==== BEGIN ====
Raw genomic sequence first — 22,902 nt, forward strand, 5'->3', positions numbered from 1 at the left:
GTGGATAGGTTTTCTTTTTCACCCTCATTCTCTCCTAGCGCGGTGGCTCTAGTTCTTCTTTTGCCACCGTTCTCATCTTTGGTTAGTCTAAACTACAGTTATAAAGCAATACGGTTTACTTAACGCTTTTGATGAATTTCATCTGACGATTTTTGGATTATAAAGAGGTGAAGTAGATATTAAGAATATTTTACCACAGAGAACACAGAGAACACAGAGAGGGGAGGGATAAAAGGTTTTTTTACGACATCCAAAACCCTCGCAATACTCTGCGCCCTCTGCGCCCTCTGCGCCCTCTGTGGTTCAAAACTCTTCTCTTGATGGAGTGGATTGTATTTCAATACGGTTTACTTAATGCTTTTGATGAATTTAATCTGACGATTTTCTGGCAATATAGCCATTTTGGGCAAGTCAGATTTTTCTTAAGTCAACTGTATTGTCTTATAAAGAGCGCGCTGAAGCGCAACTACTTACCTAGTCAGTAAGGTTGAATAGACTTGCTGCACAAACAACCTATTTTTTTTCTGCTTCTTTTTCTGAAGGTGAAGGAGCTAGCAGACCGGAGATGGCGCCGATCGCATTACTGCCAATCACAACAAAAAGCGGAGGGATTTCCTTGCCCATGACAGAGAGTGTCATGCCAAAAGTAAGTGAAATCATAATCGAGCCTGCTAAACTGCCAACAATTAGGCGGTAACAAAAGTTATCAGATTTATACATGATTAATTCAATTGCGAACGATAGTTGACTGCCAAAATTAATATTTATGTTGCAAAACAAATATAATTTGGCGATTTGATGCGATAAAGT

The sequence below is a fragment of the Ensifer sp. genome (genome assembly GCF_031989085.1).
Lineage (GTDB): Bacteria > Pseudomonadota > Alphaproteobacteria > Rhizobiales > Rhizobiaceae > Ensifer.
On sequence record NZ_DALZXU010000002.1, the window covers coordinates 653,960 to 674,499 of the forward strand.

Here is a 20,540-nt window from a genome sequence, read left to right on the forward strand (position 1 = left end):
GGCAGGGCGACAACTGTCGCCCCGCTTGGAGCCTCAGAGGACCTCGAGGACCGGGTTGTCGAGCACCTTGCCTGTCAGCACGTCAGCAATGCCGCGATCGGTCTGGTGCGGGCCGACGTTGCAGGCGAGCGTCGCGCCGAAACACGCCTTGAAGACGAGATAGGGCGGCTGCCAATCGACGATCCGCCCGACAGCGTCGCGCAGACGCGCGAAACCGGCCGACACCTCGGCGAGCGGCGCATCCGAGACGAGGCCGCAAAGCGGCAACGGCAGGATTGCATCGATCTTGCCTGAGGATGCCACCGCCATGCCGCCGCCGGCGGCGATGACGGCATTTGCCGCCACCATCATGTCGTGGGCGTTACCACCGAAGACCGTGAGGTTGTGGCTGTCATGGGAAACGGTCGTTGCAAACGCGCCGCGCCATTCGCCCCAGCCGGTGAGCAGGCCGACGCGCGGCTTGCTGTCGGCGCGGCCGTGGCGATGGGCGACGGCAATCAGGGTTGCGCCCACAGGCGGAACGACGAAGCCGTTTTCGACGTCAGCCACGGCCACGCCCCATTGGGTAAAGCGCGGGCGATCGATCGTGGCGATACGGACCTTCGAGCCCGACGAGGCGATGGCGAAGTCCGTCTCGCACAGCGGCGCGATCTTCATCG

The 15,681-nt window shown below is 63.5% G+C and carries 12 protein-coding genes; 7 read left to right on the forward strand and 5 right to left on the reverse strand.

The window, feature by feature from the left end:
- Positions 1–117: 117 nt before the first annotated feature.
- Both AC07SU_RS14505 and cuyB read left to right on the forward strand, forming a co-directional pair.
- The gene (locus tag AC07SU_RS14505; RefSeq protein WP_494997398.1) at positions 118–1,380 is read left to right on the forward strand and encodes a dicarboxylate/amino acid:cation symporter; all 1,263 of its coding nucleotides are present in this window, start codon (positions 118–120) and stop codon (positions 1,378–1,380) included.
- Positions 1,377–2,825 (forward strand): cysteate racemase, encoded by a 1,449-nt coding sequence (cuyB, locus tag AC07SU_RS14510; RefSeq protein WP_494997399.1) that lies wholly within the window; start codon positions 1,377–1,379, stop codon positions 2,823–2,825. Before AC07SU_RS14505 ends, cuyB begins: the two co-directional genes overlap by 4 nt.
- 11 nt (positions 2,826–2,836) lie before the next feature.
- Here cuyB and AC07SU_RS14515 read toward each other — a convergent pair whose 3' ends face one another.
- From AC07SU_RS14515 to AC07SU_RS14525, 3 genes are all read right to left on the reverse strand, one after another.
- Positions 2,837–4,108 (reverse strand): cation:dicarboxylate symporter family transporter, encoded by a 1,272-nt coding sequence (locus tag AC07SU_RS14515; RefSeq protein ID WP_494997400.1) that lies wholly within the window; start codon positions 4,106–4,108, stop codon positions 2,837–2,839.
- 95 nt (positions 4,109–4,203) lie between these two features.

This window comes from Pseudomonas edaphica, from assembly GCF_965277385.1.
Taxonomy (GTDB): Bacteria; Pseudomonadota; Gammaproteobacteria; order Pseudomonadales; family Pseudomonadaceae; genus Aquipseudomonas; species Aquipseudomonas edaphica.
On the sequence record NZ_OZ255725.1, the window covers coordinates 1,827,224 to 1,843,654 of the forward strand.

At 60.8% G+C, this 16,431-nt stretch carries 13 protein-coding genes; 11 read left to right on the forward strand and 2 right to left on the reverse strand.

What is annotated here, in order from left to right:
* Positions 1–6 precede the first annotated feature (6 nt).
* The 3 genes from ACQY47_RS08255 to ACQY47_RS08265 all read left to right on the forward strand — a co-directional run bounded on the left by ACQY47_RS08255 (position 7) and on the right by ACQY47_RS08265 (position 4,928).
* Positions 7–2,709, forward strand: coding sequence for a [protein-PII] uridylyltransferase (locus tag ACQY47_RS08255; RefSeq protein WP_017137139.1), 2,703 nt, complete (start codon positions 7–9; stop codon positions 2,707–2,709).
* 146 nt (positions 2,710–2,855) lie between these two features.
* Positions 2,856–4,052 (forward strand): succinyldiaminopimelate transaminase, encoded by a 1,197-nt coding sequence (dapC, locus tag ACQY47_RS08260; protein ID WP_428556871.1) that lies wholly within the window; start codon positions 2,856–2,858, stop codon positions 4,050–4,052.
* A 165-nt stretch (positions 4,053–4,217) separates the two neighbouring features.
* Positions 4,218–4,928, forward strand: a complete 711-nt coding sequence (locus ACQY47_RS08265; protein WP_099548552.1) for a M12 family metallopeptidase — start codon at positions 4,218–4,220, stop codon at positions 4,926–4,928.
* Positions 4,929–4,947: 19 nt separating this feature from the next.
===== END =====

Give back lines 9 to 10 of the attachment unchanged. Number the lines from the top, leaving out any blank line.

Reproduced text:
The window, feature by feature from the left end:
- Positions 1–117: 117 nt before the first annotated feature.